Hierarchy also factors into how the Chinese communicate. To the Chinese (as well as Asians in general), a person’s place in a given business or social hierarchy not only determines how others will and can speak to that person, but also the ways in which a person is allowed to speak to others. For example, workers must generally phrase their words carefully when speaking to superiors, especially to those which are more traditionally minded. Speaking out of turn to a superior can lead to both poor treatment, for example being discriminated against or humiliated, as well as reprisals, like being fired or passed over for a promotion.

The concept of Face also plays a strong role in how the Chinese communicate. The Chinese prefer to avoid the negative and emphasize the positive. When faced with a situation in which they have bad news, disagree with someone, or there is the need to refuse a request, the Chinese often will worry about causing a loss of Face. Most Chinese will go to great lengths to avoid this, especially when it pertains to someone the Chinese person in question cares about personally, professionally or someone who may have influence over their future. The Chinese avoid potential losses of Face simply because it is judged to be the way a civilized person behaves.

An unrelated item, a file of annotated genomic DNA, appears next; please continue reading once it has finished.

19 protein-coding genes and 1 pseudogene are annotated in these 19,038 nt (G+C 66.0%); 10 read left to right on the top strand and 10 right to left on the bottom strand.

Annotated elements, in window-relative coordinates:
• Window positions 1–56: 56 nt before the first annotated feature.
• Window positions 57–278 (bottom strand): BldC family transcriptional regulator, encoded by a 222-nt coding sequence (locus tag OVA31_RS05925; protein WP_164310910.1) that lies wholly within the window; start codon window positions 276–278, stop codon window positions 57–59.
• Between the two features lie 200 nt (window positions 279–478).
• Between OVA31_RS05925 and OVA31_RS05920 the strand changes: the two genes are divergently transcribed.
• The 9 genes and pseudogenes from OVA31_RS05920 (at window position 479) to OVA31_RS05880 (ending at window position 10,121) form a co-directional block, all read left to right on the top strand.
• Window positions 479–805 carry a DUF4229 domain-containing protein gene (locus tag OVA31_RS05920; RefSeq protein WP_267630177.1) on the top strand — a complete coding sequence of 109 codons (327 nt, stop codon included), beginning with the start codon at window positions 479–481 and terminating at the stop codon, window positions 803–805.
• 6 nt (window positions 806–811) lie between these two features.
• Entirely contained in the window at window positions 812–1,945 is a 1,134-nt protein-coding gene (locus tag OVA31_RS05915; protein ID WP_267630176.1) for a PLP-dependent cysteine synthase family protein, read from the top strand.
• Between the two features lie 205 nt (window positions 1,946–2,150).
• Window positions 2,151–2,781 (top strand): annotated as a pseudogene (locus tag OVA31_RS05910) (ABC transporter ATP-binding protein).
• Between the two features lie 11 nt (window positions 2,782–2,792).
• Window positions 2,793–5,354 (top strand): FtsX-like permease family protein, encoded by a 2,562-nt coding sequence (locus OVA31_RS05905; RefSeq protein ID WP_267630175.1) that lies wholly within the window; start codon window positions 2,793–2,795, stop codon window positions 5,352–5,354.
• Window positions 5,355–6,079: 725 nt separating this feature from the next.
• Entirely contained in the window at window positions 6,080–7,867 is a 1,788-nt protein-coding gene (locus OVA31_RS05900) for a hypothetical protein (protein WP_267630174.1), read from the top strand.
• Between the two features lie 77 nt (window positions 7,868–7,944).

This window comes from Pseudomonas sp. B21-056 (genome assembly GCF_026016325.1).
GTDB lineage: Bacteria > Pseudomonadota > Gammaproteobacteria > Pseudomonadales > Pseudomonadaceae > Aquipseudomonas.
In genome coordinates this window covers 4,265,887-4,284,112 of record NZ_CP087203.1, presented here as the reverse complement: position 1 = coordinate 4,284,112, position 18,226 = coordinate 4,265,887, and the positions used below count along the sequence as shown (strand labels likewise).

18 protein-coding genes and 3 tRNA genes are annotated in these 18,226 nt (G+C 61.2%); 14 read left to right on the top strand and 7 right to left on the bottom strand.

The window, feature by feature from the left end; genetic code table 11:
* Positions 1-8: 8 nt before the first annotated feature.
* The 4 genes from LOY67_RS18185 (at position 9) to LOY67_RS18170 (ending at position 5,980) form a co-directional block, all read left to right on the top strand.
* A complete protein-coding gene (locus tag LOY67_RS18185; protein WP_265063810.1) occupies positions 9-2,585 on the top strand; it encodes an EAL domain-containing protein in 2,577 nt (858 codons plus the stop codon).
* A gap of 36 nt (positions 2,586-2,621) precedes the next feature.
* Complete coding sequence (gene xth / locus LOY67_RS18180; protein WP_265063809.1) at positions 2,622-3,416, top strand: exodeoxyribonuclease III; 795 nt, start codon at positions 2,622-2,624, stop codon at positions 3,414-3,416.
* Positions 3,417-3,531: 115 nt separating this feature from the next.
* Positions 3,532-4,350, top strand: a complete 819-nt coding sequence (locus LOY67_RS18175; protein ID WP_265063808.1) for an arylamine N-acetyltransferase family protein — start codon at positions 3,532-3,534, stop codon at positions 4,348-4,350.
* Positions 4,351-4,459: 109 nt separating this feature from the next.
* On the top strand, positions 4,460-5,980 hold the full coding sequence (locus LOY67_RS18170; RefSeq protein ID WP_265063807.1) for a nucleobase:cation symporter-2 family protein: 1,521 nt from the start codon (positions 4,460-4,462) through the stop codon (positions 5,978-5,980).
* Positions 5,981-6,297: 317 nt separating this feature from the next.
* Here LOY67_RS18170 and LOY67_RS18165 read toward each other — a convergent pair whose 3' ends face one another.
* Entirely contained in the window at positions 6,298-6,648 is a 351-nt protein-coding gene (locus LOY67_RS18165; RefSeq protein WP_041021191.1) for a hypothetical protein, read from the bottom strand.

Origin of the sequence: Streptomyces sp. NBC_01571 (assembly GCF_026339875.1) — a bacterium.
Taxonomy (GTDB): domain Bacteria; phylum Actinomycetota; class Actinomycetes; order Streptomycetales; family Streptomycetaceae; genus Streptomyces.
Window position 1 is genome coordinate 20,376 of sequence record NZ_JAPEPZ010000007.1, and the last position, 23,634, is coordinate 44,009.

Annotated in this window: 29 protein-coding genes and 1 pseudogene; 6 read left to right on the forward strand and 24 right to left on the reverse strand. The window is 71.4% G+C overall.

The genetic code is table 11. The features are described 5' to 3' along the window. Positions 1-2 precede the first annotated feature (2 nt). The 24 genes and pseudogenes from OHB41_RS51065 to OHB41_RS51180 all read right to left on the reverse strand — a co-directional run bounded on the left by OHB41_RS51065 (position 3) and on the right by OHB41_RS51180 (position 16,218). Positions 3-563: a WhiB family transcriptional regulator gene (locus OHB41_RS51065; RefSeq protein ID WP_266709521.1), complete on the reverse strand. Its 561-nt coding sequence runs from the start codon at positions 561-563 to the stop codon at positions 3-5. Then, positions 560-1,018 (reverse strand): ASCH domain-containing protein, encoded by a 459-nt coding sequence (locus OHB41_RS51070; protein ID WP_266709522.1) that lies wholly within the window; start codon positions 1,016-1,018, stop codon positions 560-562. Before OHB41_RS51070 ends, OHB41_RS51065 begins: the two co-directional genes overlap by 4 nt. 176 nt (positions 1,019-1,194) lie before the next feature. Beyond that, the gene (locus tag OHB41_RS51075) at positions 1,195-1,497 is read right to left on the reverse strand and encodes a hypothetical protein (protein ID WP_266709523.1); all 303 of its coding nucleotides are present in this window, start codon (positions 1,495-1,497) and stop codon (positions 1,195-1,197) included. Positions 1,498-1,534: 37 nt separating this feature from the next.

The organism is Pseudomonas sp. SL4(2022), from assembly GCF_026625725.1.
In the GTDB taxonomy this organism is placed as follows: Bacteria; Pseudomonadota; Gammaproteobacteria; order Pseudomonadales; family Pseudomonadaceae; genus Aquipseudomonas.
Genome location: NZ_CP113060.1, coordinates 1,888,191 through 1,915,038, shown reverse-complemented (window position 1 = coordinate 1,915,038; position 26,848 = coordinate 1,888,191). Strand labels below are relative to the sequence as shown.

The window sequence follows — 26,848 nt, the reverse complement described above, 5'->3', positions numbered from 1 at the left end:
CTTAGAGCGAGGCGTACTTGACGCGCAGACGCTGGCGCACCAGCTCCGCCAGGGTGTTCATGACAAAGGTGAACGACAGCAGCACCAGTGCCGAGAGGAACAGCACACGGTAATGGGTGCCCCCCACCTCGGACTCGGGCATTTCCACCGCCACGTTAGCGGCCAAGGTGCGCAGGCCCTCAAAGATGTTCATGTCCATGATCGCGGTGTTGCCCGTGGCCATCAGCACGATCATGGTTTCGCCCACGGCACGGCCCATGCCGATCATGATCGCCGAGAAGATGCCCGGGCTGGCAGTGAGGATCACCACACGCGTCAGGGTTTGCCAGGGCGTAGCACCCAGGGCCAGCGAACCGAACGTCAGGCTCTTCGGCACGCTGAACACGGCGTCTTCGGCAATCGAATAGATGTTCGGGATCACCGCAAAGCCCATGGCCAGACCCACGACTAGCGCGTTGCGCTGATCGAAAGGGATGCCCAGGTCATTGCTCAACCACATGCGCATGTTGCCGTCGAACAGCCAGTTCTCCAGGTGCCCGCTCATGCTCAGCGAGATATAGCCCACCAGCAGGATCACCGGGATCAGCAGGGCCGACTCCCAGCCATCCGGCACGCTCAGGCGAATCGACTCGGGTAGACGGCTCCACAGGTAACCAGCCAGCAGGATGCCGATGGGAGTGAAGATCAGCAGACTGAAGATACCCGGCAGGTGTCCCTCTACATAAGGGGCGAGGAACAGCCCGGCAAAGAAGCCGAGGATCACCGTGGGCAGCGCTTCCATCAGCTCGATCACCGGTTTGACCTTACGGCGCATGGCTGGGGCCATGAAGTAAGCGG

When dining together, Chinese businessmen routinely praise one another with compliments and toasts. Friends and family dining and interacting together also regularly use the occasion to pay respects and speak with one another in a friendly and lighthearted manner. Gifts are given on many social and business occasions in China and are accompanied by words of good will meant to give Face to others.